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Comparisons: NIST Participation in International Intercomparisons


To establish equivalency of activity standards with national metrology institutes (NMIs) around the world and support their declarations of calibration and measurement capabilities, the NIST Radioactivity Group participates in a variety of formal and informal comparisons. NIST pilots and participates in formal comparisons organized by the Bureau International des Poids et Mesures (BIPM) and the International Conference on Radionuclide Metrology (ICRM). Informal bilateral comparisons with other NMIs are also common practice.


ionization chambers

The International Reference System (SIR) is this pair of ionization chambers at the Bureau International des Poids et Mesures (BIPM).

Credit: BIPM

The NIST Radioactivity Group pilots and participates in a variety of different comparison activities.

The BIPM’s Consultative Committee on Ionizing Radiation (CCRI) organizes formal comparisons (“key comparisons”) of long-lived radionuclides through its Key Comparison Working Group (KCWG-II). As defined, a key comparison is one of the set of comparisons selected by a Consultative Committee to test the principal techniques and methods in the field of ionizing radiation. NIST scientists play a major role in steering the activities of the KCWG-II and NIST has often served as the pilot laboratory for comparisons. NIST has recently participated in key comparisons for Ge-68 (NIST pilot), Pu-241, Tc-99 and Cd-109. Plans are in place to participate in a new Zn-65 during 2023.

The BIPM is also home to the International Reference System (SIR), a pair of reentrant ionization chambers used for indirect comparison of activity standards for long-lived gamma-ray emitting radionuclides. Laboratories from all over the world, including NIST, submit flame-sealed ampoules to the SIR for measurement. The ionization chamber response is measured relative to the submitting laboratory’s stated activity. A derived SIR equivalent activity can then be compared with results from other laboratories that have submitted the same radionuclide. This allows comparisons of activity standards without the need to share material and can often span many years. Recent NIST submissions to the SIR include Ge-68/Ga-68, Co-57, Co-60, Ba-133, and Gd-153.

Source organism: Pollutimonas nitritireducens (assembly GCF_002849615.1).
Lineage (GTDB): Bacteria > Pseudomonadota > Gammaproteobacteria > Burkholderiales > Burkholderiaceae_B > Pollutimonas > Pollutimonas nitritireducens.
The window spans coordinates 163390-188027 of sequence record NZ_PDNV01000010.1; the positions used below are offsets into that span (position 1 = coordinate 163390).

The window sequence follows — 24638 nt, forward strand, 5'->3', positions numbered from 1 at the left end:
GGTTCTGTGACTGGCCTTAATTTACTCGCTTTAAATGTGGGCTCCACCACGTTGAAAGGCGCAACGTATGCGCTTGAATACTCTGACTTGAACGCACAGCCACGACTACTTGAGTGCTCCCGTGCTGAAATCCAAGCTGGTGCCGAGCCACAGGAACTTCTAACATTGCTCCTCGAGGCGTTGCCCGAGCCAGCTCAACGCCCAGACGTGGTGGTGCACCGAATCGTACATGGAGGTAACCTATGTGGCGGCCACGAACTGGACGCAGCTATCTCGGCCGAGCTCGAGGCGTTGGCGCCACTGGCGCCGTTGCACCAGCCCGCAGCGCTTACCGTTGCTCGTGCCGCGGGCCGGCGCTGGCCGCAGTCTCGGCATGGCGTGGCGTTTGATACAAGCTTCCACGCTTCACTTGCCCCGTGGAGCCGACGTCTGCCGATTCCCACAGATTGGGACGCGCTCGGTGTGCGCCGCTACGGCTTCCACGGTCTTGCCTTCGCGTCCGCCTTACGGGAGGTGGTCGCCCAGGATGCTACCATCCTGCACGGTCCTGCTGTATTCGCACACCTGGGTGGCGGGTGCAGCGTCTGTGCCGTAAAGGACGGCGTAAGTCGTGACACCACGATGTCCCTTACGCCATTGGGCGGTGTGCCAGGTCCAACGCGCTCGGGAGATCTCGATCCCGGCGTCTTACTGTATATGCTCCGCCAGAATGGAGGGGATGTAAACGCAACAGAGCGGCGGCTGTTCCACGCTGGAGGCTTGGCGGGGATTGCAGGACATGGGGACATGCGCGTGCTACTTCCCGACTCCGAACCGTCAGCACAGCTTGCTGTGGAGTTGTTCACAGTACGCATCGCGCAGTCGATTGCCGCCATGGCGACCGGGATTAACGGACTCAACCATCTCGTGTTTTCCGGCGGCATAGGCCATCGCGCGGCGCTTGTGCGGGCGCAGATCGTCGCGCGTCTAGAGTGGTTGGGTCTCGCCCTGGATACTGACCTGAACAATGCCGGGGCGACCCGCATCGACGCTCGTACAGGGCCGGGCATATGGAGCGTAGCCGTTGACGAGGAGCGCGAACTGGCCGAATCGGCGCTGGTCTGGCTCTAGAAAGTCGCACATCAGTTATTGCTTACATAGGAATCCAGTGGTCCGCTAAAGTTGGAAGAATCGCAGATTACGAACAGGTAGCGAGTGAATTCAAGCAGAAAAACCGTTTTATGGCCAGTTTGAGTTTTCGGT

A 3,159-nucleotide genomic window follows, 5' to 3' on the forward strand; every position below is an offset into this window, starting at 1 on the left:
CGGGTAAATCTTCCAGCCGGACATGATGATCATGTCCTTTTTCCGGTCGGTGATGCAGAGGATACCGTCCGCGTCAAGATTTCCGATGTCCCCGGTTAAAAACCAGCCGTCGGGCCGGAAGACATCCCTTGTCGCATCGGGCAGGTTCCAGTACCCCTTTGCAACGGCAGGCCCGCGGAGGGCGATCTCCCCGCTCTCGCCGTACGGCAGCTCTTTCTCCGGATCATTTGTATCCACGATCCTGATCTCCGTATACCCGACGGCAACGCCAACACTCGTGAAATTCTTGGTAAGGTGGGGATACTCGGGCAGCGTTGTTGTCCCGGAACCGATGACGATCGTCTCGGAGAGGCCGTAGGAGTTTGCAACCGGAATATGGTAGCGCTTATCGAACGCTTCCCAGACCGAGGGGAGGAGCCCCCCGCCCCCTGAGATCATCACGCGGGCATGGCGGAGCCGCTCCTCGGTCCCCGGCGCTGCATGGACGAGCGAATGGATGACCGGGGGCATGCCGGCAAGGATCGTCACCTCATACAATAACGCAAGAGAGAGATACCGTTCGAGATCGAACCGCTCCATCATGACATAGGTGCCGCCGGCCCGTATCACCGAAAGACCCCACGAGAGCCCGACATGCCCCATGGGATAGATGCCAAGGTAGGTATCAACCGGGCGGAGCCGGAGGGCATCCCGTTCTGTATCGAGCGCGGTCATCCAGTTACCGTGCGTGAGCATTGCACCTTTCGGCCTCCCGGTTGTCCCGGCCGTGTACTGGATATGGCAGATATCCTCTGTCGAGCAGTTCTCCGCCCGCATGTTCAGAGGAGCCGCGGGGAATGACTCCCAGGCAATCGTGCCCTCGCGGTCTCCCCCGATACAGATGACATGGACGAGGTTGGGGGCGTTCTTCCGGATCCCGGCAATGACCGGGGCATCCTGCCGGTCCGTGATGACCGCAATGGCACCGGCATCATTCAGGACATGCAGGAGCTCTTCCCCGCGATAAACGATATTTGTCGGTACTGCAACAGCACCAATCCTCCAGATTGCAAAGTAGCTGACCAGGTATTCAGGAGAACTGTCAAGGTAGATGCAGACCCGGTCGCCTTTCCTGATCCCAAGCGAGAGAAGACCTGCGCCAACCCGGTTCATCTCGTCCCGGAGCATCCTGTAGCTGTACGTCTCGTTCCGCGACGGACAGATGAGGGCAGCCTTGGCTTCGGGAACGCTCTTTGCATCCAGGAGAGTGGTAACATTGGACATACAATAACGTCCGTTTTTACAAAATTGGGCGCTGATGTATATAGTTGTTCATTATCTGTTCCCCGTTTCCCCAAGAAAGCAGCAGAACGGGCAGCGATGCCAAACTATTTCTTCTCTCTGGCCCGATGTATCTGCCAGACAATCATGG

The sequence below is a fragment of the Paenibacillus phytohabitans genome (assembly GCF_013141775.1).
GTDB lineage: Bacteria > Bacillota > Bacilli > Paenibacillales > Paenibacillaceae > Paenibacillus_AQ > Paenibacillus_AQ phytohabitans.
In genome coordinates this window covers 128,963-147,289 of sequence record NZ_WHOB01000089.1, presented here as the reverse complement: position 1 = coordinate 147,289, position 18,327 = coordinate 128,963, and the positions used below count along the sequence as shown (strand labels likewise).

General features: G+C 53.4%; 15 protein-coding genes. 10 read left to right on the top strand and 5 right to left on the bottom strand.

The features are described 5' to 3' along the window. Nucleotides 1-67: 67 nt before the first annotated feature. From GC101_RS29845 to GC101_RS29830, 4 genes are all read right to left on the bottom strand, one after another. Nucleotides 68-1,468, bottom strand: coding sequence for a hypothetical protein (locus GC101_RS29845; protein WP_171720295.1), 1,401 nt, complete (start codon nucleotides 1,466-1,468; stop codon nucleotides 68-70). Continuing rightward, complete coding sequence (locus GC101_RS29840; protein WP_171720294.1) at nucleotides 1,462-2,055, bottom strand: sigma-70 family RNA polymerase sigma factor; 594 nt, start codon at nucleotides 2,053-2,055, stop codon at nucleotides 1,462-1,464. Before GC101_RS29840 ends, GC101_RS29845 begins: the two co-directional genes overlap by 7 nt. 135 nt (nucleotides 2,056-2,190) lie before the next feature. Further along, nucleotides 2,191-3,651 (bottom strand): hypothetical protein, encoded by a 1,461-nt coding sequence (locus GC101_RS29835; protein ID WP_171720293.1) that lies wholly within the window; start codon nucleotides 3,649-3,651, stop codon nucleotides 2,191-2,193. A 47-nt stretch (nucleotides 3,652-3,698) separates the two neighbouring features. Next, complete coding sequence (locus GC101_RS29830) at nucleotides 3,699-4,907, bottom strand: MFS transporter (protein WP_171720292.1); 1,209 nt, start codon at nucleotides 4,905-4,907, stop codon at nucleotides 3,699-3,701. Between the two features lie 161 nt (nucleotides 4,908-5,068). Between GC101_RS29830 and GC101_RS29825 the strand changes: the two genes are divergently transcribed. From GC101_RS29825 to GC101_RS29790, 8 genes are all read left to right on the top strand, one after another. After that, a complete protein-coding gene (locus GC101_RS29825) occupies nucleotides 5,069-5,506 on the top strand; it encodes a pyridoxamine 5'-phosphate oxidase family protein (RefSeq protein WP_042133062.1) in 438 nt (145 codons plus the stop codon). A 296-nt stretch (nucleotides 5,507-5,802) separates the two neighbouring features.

NIST measurement results for Key Comparisons, including SIR comparisons, can be found in the Key Comparison Database (KCDB) maintained by the BIPM.

The new Extended International Reference System (ESIR) has been established, which will allow comparisons of activity standards for beta-emitting radionuclides. This system will be based on liquid scintillation counting using the triple-to-double coincidence ratio (TDCR) method. Scientists from the NIST Radioactivity Group have been deeply involved in the development of the ESIR and submitted a calibrated Co-60 source for the pilot comparison.

Ge-68 Key Comparison Submitted Results
Ge-68 Key Comparison Submitted Results
Credit: NIST

For shorter-lived radionuclides, shipping radioactive sources from one laboratory to another is impractical. To meet this challenge the BIPM developed the SIR Transfer Instrument (SIRTI). BIPM scientists travel to laboratories with a NaI(Tl) detector to measure sources prepared and calibrated specifically for the comparison. NIST has hosted the SIRTI twice, participating in comparisons for Tc-99m, F-18, and Cu-64.

Less formal bilateral comparisons between laboratories can be achieved via exchange of material or via comparison of measurement data (e.g., ionization chamber responses). Recent examples include a comparison of activity measured by liquid scintillation counting of C-14 with the National Research Council (NRC) Canada and a comparison of activity standards, measured half-lives, and measured gamma-ray emission intensities for Ra-224 with the National Physical Laboratory (NPL) of the United Kingdom.

Created March 3, 2021, Updated July 17, 2024